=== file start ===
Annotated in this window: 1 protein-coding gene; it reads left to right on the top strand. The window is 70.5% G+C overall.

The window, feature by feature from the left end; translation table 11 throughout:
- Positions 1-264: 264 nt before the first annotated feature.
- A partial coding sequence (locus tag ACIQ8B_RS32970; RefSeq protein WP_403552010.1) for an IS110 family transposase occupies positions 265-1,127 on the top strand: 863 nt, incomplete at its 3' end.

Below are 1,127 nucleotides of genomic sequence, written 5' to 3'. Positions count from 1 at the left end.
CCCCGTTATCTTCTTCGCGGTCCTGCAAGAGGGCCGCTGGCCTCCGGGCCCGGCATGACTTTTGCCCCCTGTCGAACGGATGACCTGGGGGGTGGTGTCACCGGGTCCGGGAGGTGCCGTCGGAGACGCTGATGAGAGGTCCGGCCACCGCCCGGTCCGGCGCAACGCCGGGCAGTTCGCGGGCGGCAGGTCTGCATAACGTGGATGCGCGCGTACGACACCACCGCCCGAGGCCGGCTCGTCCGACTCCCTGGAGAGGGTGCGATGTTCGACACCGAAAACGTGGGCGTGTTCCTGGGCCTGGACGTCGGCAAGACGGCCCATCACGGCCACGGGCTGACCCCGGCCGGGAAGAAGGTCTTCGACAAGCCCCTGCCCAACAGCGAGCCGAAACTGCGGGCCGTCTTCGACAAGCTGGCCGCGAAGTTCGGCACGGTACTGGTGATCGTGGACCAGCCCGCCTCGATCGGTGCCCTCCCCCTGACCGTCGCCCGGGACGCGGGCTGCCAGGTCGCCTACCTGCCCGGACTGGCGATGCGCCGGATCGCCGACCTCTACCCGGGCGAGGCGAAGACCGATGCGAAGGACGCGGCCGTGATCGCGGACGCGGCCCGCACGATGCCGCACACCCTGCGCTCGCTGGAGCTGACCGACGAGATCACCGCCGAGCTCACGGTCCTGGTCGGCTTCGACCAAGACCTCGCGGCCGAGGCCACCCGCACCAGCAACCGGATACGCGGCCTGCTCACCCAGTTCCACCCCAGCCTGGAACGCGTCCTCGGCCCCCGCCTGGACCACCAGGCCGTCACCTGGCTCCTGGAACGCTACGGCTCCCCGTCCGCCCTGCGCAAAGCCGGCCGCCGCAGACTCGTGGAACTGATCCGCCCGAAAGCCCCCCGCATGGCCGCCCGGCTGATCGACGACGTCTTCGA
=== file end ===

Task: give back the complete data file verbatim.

Annotated in this window: 1 protein-coding gene; it reads left to right on the top strand. The window is 70.5% G+C overall.

The window, feature by feature from the left end; translation table 11 throughout:
- Positions 1-264: 264 nt before the first annotated feature.
- A partial coding sequence (locus tag ACIQ8B_RS32970; RefSeq protein WP_403552010.1) for an IS110 family transposase occupies positions 265-1,127 on the top strand: 863 nt, incomplete at its 3' end.

Below are 1,127 nucleotides of genomic sequence, written 5' to 3'. Positions count from 1 at the left end.
CCCCGTTATCTTCTTCGCGGTCCTGCAAGAGGGCCGCTGGCCTCCGGGCCCGGCATGACTTTTGCCCCCTGTCGAACGGATGACCTGGGGGGTGGTGTCACCGGGTCCGGGAGGTGCCGTCGGAGACGCTGATGAGAGGTCCGGCCACCGCCCGGTCCGGCGCAACGCCGGGCAGTTCGCGGGCGGCAGGTCTGCATAACGTGGATGCGCGCGTACGACACCACCGCCCGAGGCCGGCTCGTCCGACTCCCTGGAGAGGGTGCGATGTTCGACACCGAAAACGTGGGCGTGTTCCTGGGCCTGGACGTCGGCAAGACGGCCCATCACGGCCACGGGCTGACCCCGGCCGGGAAGAAGGTCTTCGACAAGCCCCTGCCCAACAGCGAGCCGAAACTGCGGGCCGTCTTCGACAAGCTGGCCGCGAAGTTCGGCACGGTACTGGTGATCGTGGACCAGCCCGCCTCGATCGGTGCCCTCCCCCTGACCGTCGCCCGGGACGCGGGCTGCCAGGTCGCCTACCTGCCCGGACTGGCGATGCGCCGGATCGCCGACCTCTACCCGGGCGAGGCGAAGACCGATGCGAAGGACGCGGCCGTGATCGCGGACGCGGCCCGCACGATGCCGCACACCCTGCGCTCGCTGGAGCTGACCGACGAGATCACCGCCGAGCTCACGGTCCTGGTCGGCTTCGACCAAGACCTCGCGGCCGAGGCCACCCGCACCAGCAACCGGATACGCGGCCTGCTCACCCAGTTCCACCCCAGCCTGGAACGCGTCCTCGGCCCCCGCCTGGACCACCAGGCCGTCACCTGGCTCCTGGAACGCTACGGCTCCCCGTCCGCCCTGCGCAAAGCCGGCCGCCGCAGACTCGTGGAACTGATCCGCCCGAAAGCCCCCCGCATGGCCGCCCGGCTGATCGACGACGTCTTCGA